Monday, August 6, 2012

Thousands of fish are dying in the Midwest 100 temperatures

Thousands of fish have died in the Midwest because of the blistering, hot, dry summer.

The heat has dried up rivers and causes water temperatures to rise up to nearly 100 degrees in some areas.

About 40,000 shovelnose sturgeon are dead in Iowa last  as water temperatures reached 97 degrees.
In Nebraska fishery officials said they've seen thousands of dead sturgeon, catfish, carp, and other species in the Lower Platte River, including the endangered pallid sturgeon. 

In Illinois, the hot weather has killed tens of thousands of large- and smallmouth bass and channel catfish.
In fact, so many fish died in one Illinois lake that the dead fish clogged an intake screen near a power plant, lowering water levels.
A spokesman for Edison International, which runs the coal-fired plant, said workers shut down one of its two generators for several hours two weeks ago because of extreme heat and low water levels at the lake, which is used for cooling.

"It's something I've never seen in my career, and I've been here for more than 17 years," said Mark Flammang, a fisheries biologist with the Iowa Department of Natural Resources. "I think what we're mainly dealing with here are the extremely low flows and this unparalleled heat."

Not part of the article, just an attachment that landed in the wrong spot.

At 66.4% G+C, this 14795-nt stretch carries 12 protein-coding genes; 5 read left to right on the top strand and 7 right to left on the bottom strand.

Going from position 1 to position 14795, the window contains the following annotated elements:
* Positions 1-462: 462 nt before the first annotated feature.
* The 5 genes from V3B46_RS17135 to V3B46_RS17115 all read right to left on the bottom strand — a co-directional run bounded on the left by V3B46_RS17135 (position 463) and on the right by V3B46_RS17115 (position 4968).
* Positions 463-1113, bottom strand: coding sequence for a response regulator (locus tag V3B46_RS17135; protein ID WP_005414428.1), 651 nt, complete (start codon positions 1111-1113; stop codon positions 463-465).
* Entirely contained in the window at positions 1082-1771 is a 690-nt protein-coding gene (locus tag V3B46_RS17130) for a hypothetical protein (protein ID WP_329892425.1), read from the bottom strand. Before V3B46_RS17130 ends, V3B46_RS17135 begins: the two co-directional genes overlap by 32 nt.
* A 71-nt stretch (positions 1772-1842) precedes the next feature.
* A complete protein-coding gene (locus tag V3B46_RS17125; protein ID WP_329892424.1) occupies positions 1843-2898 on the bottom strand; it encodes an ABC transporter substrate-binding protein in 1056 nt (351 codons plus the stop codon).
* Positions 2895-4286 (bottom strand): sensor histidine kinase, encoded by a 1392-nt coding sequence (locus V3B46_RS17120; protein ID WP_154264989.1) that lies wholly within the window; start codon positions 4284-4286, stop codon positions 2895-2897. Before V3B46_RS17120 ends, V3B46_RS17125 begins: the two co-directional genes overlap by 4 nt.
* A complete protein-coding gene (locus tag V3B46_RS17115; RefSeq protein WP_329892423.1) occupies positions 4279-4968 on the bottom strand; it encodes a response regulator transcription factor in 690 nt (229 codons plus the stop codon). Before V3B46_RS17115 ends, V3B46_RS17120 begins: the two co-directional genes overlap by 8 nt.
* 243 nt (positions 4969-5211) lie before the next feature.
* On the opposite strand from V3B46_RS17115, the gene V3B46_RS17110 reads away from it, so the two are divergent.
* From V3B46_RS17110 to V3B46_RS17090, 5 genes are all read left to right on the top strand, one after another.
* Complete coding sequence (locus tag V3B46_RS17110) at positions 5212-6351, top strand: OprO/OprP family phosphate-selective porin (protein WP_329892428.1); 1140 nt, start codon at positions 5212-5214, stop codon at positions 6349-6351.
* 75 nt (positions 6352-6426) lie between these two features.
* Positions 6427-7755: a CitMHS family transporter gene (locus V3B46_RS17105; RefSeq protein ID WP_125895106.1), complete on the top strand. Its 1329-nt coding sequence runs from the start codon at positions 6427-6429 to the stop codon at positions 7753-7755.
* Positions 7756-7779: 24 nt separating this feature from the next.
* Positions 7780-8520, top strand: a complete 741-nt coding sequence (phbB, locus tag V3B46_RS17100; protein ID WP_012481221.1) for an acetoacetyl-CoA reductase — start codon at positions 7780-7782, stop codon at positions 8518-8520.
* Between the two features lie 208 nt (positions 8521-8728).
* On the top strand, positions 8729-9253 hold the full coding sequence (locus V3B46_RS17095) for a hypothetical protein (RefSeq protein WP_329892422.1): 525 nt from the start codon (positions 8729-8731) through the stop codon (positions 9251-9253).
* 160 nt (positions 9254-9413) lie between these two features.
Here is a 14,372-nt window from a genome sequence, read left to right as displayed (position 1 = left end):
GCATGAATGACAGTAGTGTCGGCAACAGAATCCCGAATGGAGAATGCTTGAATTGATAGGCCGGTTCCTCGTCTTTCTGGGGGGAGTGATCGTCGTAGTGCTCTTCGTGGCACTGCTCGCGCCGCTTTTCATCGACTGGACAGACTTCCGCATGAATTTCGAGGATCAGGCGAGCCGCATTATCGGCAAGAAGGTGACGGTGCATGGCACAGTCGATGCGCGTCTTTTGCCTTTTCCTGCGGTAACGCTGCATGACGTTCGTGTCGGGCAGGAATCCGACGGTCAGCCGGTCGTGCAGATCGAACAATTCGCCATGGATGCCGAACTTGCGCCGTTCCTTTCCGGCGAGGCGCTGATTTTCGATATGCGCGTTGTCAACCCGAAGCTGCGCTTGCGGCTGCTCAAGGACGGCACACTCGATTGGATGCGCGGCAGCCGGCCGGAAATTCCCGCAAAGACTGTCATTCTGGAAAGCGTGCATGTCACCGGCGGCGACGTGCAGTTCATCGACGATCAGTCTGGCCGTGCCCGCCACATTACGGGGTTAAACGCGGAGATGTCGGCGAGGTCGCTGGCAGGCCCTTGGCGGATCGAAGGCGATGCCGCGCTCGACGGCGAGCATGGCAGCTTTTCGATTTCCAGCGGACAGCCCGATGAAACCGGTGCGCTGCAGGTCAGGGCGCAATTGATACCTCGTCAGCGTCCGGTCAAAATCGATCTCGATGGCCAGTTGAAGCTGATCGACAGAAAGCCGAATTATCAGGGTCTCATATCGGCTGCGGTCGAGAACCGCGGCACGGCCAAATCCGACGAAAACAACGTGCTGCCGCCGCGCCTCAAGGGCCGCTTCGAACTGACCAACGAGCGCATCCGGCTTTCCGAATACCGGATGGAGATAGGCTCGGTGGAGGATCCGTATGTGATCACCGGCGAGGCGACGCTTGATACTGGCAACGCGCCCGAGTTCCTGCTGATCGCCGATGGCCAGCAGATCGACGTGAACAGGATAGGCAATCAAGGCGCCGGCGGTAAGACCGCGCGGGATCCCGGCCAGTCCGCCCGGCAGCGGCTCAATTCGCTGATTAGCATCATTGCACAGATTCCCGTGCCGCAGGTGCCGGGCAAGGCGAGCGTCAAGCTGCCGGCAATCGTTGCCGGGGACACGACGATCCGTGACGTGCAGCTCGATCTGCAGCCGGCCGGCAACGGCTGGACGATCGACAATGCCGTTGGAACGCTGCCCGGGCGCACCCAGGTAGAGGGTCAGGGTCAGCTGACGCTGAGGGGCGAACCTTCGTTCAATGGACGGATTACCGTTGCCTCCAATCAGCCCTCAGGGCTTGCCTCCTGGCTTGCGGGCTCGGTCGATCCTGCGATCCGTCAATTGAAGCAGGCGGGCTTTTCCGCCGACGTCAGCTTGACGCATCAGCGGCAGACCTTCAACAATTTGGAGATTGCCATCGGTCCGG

The federal U.S. Drought Monitor shows nearly two-thirds of the lower 48 states are experiencing some form of drought, and the Department of Agriculture has declared more than half of the nation's counties - nearly 1,600 in 32 states - as natural disaster areas. More than 3,000 heat records were broken over the last month.

In Nebraska, a stretch of the Platte River from Kearney in the central part of the state to Columbus in the east has gone dry and killed a "significant number" of sturgeon, catfish and minnows, said fisheries program manager Daryl Bauer. Bauer said the warm, shallow water has also killed an unknown number of endangered pallid sturgeon.

"It's a lot of miles of river, and a lot of fish," Bauer said. "Most of those fish are barely identifiable. In this heat, they decay really fast."